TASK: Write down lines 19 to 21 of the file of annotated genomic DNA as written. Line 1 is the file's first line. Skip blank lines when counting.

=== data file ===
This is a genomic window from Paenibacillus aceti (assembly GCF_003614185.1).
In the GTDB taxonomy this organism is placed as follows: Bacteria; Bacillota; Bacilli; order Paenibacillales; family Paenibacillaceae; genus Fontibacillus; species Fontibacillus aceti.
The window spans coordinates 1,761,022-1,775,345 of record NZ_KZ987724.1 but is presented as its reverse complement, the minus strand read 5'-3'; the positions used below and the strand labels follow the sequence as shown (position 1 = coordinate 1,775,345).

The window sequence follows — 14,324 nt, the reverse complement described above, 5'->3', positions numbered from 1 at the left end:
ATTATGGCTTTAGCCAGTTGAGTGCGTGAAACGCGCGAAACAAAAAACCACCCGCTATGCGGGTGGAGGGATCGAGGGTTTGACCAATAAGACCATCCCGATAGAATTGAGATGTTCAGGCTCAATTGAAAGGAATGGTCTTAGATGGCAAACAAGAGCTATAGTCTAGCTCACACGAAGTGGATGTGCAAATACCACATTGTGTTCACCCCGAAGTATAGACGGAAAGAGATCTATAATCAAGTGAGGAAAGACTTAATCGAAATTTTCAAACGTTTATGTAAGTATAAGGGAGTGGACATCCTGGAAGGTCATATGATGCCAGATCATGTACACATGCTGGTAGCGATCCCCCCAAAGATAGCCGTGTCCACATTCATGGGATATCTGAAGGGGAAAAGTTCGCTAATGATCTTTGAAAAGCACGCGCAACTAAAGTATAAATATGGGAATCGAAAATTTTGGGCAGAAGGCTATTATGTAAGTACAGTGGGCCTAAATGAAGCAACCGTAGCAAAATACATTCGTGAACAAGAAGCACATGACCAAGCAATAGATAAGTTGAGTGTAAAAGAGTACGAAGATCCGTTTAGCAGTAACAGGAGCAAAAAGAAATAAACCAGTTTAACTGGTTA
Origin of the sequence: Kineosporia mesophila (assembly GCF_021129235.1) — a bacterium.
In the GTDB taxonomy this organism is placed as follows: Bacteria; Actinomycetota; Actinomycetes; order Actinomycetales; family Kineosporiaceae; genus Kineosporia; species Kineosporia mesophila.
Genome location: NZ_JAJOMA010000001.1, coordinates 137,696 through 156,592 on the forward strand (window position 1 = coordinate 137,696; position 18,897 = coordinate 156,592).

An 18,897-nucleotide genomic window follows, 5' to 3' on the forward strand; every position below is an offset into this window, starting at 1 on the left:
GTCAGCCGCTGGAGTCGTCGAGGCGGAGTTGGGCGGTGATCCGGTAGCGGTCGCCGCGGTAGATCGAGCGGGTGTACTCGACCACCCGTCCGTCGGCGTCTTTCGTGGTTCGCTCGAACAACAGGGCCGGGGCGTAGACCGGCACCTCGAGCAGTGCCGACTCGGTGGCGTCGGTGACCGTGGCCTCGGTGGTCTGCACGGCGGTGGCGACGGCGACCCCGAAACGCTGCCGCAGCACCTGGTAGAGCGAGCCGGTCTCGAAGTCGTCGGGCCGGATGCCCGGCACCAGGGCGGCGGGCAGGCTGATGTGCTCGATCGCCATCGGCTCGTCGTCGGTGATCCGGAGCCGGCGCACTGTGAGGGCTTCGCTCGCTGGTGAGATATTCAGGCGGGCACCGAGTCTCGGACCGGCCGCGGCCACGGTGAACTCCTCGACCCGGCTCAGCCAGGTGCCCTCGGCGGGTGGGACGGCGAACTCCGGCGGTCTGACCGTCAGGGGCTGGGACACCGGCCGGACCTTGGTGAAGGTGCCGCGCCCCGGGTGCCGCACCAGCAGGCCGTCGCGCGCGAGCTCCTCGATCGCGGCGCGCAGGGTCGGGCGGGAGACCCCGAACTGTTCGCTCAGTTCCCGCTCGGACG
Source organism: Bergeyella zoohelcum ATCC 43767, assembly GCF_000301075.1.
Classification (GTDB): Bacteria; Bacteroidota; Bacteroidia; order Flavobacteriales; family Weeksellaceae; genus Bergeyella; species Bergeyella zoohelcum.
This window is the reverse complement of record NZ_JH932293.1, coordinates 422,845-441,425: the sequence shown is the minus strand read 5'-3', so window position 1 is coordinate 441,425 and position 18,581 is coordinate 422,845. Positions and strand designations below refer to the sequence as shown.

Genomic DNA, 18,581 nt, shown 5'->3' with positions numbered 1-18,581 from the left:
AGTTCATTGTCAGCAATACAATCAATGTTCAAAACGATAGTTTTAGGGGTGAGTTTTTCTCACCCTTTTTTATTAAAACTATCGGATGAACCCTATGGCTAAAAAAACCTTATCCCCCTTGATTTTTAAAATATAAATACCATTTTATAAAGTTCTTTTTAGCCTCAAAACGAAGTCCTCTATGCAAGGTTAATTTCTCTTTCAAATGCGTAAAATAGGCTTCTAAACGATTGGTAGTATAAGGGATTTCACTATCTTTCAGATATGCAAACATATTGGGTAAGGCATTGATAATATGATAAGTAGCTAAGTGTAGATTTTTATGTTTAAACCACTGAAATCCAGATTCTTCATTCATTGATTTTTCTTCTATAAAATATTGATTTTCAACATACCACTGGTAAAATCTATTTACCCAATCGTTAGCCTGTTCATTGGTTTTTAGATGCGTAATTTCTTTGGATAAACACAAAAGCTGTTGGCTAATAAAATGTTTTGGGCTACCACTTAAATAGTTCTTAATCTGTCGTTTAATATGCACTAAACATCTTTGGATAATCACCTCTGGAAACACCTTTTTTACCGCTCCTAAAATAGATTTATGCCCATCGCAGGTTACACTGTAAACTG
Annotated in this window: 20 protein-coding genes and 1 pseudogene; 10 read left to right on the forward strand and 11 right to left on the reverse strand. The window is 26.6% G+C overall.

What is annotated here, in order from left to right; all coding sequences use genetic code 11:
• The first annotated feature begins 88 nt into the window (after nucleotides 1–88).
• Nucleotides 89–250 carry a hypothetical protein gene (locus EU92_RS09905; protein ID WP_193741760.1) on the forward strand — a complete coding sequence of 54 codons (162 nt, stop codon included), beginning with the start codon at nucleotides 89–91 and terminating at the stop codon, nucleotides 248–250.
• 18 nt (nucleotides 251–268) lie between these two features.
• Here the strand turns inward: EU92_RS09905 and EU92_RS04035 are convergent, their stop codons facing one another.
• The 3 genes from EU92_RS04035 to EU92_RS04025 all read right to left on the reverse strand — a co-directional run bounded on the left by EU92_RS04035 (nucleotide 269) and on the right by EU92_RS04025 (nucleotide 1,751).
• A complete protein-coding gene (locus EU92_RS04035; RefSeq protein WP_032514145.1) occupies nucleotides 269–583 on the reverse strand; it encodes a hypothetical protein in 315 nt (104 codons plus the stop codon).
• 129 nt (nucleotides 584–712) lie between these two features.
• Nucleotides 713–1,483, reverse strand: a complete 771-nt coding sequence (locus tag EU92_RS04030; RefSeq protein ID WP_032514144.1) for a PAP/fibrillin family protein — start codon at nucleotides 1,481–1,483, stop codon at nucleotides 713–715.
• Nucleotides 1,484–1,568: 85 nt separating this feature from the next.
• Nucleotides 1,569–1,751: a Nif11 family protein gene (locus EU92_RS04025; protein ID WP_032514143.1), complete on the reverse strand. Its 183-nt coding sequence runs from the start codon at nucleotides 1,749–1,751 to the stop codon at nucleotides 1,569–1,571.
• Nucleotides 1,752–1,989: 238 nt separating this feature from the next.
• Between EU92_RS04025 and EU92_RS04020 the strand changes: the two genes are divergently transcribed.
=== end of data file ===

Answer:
• Nucleotides 89–250 carry a hypothetical protein gene (locus EU92_RS09905; protein ID WP_193741760.1) on the forward strand — a complete coding sequence of 54 codons (162 nt, stop codon included), beginning with the start codon at nucleotides 89–91 and terminating at the stop codon, nucleotides 248–250.
• 18 nt (nucleotides 251–268) lie between these two features.
• Here the strand turns inward: EU92_RS09905 and EU92_RS04035 are convergent, their stop codons facing one another.